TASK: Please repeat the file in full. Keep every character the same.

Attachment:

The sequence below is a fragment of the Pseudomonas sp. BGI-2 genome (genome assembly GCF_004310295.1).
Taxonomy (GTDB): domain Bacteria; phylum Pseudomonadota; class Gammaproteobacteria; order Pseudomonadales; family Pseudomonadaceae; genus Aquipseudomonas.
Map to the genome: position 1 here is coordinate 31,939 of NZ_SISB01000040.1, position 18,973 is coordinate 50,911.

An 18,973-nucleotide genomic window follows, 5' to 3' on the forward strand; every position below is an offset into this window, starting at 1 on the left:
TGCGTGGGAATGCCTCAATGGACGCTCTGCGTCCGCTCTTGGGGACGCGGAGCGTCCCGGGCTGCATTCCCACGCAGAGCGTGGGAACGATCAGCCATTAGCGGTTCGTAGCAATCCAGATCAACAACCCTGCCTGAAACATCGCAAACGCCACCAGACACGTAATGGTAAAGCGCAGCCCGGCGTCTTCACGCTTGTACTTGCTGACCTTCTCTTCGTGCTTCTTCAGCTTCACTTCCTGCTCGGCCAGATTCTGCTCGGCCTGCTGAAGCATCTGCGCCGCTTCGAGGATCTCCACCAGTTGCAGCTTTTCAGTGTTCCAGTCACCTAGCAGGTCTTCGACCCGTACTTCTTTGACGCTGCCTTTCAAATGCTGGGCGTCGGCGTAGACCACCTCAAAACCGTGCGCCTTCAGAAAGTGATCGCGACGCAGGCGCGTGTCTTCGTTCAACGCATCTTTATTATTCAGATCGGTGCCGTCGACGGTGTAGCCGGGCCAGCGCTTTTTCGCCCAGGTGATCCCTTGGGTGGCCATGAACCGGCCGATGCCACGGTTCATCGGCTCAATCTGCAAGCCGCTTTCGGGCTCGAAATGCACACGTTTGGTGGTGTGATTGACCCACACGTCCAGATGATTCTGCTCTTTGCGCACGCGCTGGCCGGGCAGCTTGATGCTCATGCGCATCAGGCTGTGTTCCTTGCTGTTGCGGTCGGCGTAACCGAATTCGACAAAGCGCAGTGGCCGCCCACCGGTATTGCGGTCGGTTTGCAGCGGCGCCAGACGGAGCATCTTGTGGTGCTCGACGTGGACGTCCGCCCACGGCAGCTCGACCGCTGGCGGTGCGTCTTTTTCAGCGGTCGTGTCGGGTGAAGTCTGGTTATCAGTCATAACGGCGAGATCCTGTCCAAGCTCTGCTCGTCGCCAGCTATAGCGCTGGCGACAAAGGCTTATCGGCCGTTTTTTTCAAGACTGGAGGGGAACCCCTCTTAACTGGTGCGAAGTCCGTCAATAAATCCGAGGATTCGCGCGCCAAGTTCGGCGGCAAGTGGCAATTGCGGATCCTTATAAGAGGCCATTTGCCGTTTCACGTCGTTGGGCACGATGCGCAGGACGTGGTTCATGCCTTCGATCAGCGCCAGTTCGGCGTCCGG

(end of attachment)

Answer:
The sequence below is a fragment of the Pseudomonas sp. BGI-2 genome (genome assembly GCF_004310295.1).
Taxonomy (GTDB): domain Bacteria; phylum Pseudomonadota; class Gammaproteobacteria; order Pseudomonadales; family Pseudomonadaceae; genus Aquipseudomonas.
Map to the genome: position 1 here is coordinate 31,939 of NZ_SISB01000040.1, position 18,973 is coordinate 50,911.

An 18,973-nucleotide genomic window follows, 5' to 3' on the forward strand; every position below is an offset into this window, starting at 1 on the left:
TGCGTGGGAATGCCTCAATGGACGCTCTGCGTCCGCTCTTGGGGACGCGGAGCGTCCCGGGCTGCATTCCCACGCAGAGCGTGGGAACGATCAGCCATTAGCGGTTCGTAGCAATCCAGATCAACAACCCTGCCTGAAACATCGCAAACGCCACCAGACACGTAATGGTAAAGCGCAGCCCGGCGTCTTCACGCTTGTACTTGCTGACCTTCTCTTCGTGCTTCTTCAGCTTCACTTCCTGCTCGGCCAGATTCTGCTCGGCCTGCTGAAGCATCTGCGCCGCTTCGAGGATCTCCACCAGTTGCAGCTTTTCAGTGTTCCAGTCACCTAGCAGGTCTTCGACCCGTACTTCTTTGACGCTGCCTTTCAAATGCTGGGCGTCGGCGTAGACCACCTCAAAACCGTGCGCCTTCAGAAAGTGATCGCGACGCAGGCGCGTGTCTTCGTTCAACGCATCTTTATTATTCAGATCGGTGCCGTCGACGGTGTAGCCGGGCCAGCGCTTTTTCGCCCAGGTGATCCCTTGGGTGGCCATGAACCGGCCGATGCCACGGTTCATCGGCTCAATCTGCAAGCCGCTTTCGGGCTCGAAATGCACACGTTTGGTGGTGTGATTGACCCACACGTCCAGATGATTCTGCTCTTTGCGCACGCGCTGGCCGGGCAGCTTGATGCTCATGCGCATCAGGCTGTGTTCCTTGCTGTTGCGGTCGGCGTAACCGAATTCGACAAAGCGCAGTGGCCGCCCACCGGTATTGCGGTCGGTTTGCAGCGGCGCCAGACGGAGCATCTTGTGGTGCTCGACGTGGACGTCCGCCCACGGCAGCTCGACCGCTGGCGGTGCGTCTTTTTCAGCGGTCGTGTCGGGTGAAGTCTGGTTATCAGTCATAACGGCGAGATCCTGTCCAAGCTCTGCTCGTCGCCAGCTATAGCGCTGGCGACAAAGGCTTATCGGCCGTTTTTTTCAAGACTGGAGGGGAACCCCTCTTAACTGGTGCGAAGTCCGTCAATAAATCCGAGGATTCGCGCGCCAAGTTCGGCGGCAAGTGGCAATTGCGGATCCTTATAAGAGGCCATTTGCCGTTTCACGTCGTTGGGCACGATGCGCAGGACGTGGTTCATGCCTTCGATCAGCGCCAGTTCGGCGTCCGG